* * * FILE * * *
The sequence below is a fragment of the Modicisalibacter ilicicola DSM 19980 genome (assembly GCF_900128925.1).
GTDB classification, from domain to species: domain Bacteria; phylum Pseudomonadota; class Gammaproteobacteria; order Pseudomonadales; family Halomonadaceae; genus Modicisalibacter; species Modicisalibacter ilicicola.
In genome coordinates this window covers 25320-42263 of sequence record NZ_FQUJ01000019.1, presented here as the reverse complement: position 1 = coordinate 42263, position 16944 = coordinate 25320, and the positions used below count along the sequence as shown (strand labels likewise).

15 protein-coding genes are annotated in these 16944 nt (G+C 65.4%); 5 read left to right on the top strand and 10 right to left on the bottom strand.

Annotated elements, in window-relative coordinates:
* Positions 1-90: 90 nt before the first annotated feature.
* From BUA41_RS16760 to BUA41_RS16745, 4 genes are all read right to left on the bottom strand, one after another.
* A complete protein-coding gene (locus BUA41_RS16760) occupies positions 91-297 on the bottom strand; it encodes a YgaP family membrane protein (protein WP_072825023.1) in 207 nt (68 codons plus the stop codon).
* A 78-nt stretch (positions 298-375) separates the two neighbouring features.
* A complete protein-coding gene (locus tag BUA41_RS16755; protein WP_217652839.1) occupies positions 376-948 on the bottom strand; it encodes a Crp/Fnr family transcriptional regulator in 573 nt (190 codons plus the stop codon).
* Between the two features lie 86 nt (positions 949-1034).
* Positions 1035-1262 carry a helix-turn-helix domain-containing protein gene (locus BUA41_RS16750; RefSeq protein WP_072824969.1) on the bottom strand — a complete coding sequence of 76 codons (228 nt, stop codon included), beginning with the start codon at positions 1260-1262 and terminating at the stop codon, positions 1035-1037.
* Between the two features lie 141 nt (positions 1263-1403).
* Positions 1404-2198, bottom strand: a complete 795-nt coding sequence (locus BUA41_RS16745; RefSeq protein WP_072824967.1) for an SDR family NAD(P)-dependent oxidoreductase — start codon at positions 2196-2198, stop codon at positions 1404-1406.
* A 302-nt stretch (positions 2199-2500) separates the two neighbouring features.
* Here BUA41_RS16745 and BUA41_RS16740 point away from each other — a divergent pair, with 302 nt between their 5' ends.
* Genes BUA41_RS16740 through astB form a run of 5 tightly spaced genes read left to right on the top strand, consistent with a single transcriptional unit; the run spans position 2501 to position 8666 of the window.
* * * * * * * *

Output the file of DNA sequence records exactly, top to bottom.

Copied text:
The sequence below is a fragment of the Modicisalibacter ilicicola DSM 19980 genome (assembly GCF_900128925.1).
GTDB classification, from domain to species: domain Bacteria; phylum Pseudomonadota; class Gammaproteobacteria; order Pseudomonadales; family Halomonadaceae; genus Modicisalibacter; species Modicisalibacter ilicicola.
In genome coordinates this window covers 25320-42263 of sequence record NZ_FQUJ01000019.1, presented here as the reverse complement: position 1 = coordinate 42263, position 16944 = coordinate 25320, and the positions used below count along the sequence as shown (strand labels likewise).

15 protein-coding genes are annotated in these 16944 nt (G+C 65.4%); 5 read left to right on the top strand and 10 right to left on the bottom strand.

Annotated elements, in window-relative coordinates:
* Positions 1-90: 90 nt before the first annotated feature.
* From BUA41_RS16760 to BUA41_RS16745, 4 genes are all read right to left on the bottom strand, one after another.
* A complete protein-coding gene (locus BUA41_RS16760) occupies positions 91-297 on the bottom strand; it encodes a YgaP family membrane protein (protein WP_072825023.1) in 207 nt (68 codons plus the stop codon).
* A 78-nt stretch (positions 298-375) separates the two neighbouring features.
* A complete protein-coding gene (locus tag BUA41_RS16755; protein WP_217652839.1) occupies positions 376-948 on the bottom strand; it encodes a Crp/Fnr family transcriptional regulator in 573 nt (190 codons plus the stop codon).
* Between the two features lie 86 nt (positions 949-1034).
* Positions 1035-1262 carry a helix-turn-helix domain-containing protein gene (locus BUA41_RS16750; RefSeq protein WP_072824969.1) on the bottom strand — a complete coding sequence of 76 codons (228 nt, stop codon included), beginning with the start codon at positions 1260-1262 and terminating at the stop codon, positions 1035-1037.
* Between the two features lie 141 nt (positions 1263-1403).
* Positions 1404-2198, bottom strand: a complete 795-nt coding sequence (locus BUA41_RS16745; RefSeq protein WP_072824967.1) for an SDR family NAD(P)-dependent oxidoreductase — start codon at positions 2196-2198, stop codon at positions 1404-1406.
* A 302-nt stretch (positions 2199-2500) separates the two neighbouring features.
* Here BUA41_RS16745 and BUA41_RS16740 point away from each other — a divergent pair, with 302 nt between their 5' ends.
* Genes BUA41_RS16740 through astB form a run of 5 tightly spaced genes read left to right on the top strand, consistent with a single transcriptional unit; the run spans position 2501 to position 8666 of the window.